Spinal muscular atrophy (SMA) is a genetic disorder that causes a child to lose a specific type of cell in their spinal cord (motor neurons) and a part of their brain that is connected to the spinal cord (brain stem). Without these important parts of the brain and spinal cord, an affected child loses control of muscle movement, has muscle weakness, and loses muscle tissue (atrophy). The most commonly affected muscles are in the shoulders, hips, and thighs, but muscles involved in breathing and swallowing can also be affected in severe cases. There are many different types of SMA, each with its own set of features and symptoms. These include SMA types I through IV, X-linked, spinal muscular atrophy lower extremity dominant (SMA-LED), and adult-onset spinal muscular atrophy. More information about each type is available under a separate disease description.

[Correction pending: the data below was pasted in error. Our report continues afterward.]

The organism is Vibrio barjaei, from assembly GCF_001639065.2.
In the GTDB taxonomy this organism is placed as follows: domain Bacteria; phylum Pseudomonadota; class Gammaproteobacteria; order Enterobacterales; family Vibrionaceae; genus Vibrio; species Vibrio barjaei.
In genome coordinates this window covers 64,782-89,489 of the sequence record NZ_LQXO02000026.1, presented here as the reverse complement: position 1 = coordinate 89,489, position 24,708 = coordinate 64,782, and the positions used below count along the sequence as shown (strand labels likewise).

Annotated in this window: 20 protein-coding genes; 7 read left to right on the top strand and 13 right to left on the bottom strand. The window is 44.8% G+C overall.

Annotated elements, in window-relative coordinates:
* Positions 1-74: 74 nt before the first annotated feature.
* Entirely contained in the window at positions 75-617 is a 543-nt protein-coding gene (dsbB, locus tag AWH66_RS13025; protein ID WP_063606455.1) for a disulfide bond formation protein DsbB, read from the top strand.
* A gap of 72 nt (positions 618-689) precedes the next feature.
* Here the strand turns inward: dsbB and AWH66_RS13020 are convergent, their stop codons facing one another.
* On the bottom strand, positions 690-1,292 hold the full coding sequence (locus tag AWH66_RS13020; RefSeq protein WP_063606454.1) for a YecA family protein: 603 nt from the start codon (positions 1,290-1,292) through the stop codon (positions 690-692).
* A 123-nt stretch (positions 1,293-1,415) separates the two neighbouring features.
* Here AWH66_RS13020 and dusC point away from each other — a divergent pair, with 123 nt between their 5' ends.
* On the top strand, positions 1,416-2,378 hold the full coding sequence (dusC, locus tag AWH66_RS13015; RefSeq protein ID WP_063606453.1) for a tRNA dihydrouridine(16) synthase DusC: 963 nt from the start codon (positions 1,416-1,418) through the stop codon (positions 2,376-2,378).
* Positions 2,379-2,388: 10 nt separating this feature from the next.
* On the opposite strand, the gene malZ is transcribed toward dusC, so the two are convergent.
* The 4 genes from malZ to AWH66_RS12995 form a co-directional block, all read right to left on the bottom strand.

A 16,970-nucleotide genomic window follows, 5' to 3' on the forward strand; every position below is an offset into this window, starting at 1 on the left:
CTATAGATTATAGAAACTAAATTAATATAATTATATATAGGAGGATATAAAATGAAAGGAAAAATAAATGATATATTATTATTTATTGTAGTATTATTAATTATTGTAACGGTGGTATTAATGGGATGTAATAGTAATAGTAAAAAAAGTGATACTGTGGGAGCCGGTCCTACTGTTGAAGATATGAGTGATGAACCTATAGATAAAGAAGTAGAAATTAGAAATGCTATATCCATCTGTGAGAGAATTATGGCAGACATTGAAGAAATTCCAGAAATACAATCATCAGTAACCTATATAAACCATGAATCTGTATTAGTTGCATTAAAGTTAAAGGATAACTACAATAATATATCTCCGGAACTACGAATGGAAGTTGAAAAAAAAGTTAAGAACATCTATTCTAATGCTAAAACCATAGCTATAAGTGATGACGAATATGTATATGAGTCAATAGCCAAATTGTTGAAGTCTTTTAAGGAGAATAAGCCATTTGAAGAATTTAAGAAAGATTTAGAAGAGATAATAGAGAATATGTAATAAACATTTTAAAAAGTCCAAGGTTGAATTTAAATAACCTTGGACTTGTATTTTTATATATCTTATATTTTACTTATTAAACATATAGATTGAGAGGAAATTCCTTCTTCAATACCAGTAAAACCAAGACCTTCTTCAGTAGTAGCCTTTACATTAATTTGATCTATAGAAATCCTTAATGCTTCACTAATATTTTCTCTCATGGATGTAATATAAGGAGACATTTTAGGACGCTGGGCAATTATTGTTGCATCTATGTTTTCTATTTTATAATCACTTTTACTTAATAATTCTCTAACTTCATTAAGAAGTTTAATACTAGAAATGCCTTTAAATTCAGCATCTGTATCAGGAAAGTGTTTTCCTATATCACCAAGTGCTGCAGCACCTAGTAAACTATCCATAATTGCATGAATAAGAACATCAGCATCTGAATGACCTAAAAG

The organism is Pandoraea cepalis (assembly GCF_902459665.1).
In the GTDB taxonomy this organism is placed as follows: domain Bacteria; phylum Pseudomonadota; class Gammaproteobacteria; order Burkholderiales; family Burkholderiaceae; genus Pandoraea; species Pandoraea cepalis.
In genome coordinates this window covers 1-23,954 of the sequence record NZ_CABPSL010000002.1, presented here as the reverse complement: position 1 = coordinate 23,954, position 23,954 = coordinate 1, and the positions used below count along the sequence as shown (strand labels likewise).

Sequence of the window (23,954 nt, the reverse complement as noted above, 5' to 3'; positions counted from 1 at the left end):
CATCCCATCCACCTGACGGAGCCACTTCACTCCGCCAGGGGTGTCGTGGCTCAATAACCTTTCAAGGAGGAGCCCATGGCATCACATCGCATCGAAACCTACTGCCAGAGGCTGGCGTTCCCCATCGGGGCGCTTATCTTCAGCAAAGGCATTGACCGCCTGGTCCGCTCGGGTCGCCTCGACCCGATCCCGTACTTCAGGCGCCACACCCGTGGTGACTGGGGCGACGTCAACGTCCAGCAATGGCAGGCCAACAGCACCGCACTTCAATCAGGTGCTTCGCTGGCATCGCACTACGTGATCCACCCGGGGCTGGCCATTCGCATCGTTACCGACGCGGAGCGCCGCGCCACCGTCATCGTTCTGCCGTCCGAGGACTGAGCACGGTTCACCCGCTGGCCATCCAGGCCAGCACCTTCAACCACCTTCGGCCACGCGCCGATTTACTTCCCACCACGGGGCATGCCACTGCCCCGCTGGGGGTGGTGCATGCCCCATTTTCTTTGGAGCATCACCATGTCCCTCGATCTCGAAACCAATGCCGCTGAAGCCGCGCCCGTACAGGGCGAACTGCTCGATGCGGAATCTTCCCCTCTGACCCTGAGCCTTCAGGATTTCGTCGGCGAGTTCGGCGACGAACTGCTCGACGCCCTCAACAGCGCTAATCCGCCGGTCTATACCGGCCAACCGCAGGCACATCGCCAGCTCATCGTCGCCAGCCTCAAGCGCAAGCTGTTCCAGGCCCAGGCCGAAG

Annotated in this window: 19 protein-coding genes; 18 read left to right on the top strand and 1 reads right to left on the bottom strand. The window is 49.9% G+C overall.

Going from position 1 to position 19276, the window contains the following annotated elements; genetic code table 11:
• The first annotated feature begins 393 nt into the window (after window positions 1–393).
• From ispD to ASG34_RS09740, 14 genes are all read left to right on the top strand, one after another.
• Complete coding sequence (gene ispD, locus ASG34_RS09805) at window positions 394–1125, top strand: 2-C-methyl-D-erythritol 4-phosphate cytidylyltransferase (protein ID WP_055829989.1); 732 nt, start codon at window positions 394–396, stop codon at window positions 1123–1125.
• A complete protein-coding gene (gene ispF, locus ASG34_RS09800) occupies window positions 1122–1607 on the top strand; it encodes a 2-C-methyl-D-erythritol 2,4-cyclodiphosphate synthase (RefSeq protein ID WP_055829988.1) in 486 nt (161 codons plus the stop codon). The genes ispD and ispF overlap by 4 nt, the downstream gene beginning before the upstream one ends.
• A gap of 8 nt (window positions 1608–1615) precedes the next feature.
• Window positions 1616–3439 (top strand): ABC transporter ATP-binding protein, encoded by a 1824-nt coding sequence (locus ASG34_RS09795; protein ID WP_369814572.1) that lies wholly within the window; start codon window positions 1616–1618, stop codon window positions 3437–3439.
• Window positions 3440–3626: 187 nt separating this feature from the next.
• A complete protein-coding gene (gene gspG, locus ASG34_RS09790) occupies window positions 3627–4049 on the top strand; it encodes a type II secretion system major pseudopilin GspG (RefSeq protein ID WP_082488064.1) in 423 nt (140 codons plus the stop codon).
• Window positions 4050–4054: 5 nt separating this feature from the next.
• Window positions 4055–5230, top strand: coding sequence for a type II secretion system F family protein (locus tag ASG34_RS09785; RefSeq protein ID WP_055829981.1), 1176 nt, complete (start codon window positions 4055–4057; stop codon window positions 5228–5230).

While every type of SMA is caused by a change (mutation) in a gene, not every type has the same genetic cause. A mutation in the SMN1 gene is the genetic cause of SMA types I through IV. A mutation in the UBA1 gene is the genetic cause for X-linked SMA. A mutation in the DYNC1H1 gene is the cause for SMA-LED and a mutation in the VAPB gene is the cause of adult onset SMA. Each of these genes provide instructions for the body to make a protein that helps motor neurons work. Motor neurons are cells that send signals from the brain to the muscles. When one of these genes has a mutation, the motor neurons do not work, which causes the symptoms of SMA.
SMA is considered in a baby or child who has muscle weakness and atrophy. Genetic testing is used to confirm the diagnosis. There is no cure for SMA and treatments for more severe symptoms, such as breathing and swallowing problems, can include devices to help breathing and feeding. If your child has been diagnosed with SMA, talk with your doctor about current treatment options. Support groups can provide more information and support.